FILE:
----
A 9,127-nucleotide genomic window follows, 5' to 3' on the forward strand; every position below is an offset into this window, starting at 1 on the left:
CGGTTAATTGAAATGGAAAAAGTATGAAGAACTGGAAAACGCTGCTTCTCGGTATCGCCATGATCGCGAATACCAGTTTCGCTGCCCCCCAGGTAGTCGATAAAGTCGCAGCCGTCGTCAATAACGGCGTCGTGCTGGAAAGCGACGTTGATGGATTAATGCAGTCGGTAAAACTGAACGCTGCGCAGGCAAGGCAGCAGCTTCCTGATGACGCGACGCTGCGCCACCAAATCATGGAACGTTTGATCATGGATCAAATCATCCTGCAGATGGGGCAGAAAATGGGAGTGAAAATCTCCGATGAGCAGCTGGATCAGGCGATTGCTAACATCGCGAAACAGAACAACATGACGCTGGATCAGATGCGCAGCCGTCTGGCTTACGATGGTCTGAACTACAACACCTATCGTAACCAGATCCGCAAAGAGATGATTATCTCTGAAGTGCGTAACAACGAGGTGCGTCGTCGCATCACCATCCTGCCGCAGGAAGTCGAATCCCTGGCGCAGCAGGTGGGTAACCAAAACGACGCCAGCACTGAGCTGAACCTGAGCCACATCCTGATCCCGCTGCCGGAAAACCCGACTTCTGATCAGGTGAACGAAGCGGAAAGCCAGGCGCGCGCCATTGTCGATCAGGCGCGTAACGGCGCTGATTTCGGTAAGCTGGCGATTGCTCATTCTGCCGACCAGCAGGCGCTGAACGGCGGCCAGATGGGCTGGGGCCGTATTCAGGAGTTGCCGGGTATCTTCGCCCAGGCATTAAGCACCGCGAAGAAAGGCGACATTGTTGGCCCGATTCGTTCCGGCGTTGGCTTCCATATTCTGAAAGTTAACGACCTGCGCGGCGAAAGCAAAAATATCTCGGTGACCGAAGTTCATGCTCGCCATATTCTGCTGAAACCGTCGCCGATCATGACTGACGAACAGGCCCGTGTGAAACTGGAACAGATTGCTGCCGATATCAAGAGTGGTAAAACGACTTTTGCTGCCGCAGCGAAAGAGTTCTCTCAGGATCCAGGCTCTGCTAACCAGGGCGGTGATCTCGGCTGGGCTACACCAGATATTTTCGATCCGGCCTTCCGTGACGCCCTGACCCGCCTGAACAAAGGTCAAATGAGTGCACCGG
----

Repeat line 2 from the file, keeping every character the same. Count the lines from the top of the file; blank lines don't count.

CGGTTAATTGAAATGGAAAAAGTATGAAGAACTGGAAAACGCTGCTTCTCGGTATCGCCATGATCGCGAATACCAGTTTCGCTGCCCCCCAGGTAGTCGATAAAGTCGCAGCCGTCGTCAATAACGGCGTCGTGCTGGAAAGCGACGTTGATGGATTAATGCAGTCGGTAAAACTGAACGCTGCGCAGGCAAGGCAGCAGCTTCCTGATGACGCGACGCTGCGCCACCAAATCATGGAACGTTTGATCATGGATCAAATCATCCTGCAGATGGGGCAGAAAATGGGAGTGAAAATCTCCGATGAGCAGCTGGATCAGGCGATTGCTAACATCGCGAAACAGAACAACATGACGCTGGATCAGATGCGCAGCCGTCTGGCTTACGATGGTCTGAACTACAACACCTATCGTAACCAGATCCGCAAAGAGATGATTATCTCTGAAGTGCGTAACAACGAGGTGCGTCGTCGCATCACCATCCTGCCGCAGGAAGTCGAATCCCTGGCGCAGCAGGTGGGTAACCAAAACGACGCCAGCACTGAGCTGAACCTGAGCCACATCCTGATCCCGCTGCCGGAAAACCCGACTTCTGATCAGGTGAACGAAGCGGAAAGCCAGGCGCGCGCCATTGTCGATCAGGCGCGTAACGGCGCTGATTTCGGTAAGCTGGCGATTGCTCATTCTGCCGACCAGCAGGCGCTGAACGGCGGCCAGATGGGCTGGGGCCGTATTCAGGAGTTGCCGGGTATCTTCGCCCAGGCATTAAGCACCGCGAAGAAAGGCGACATTGTTGGCCCGATTCGTTCCGGCGTTGGCTTCCATATTCTGAAAGTTAACGACCTGCGCGGCGAAAGCAAAAATATCTCGGTGACCGAAGTTCATGCTCGCCATATTCTGCTGAAACCGTCGCCGATCATGACTGACGAACAGGCCCGTGTGAAACTGGAACAGATTGCTGCCGATATCAAGAGTGGTAAAACGACTTTTGCTGCCGCAGCGAAAGAGTTCTCTCAGGATCCAGGCTCTGCTAACCAGGGCGGTGATCTCGGCTGGGCTACACCAGATATTTTCGATCCGGCCTTCCGTGACGCCCTGACCCGCCTGAACAAAGGTCAAATGAGTGCACCGG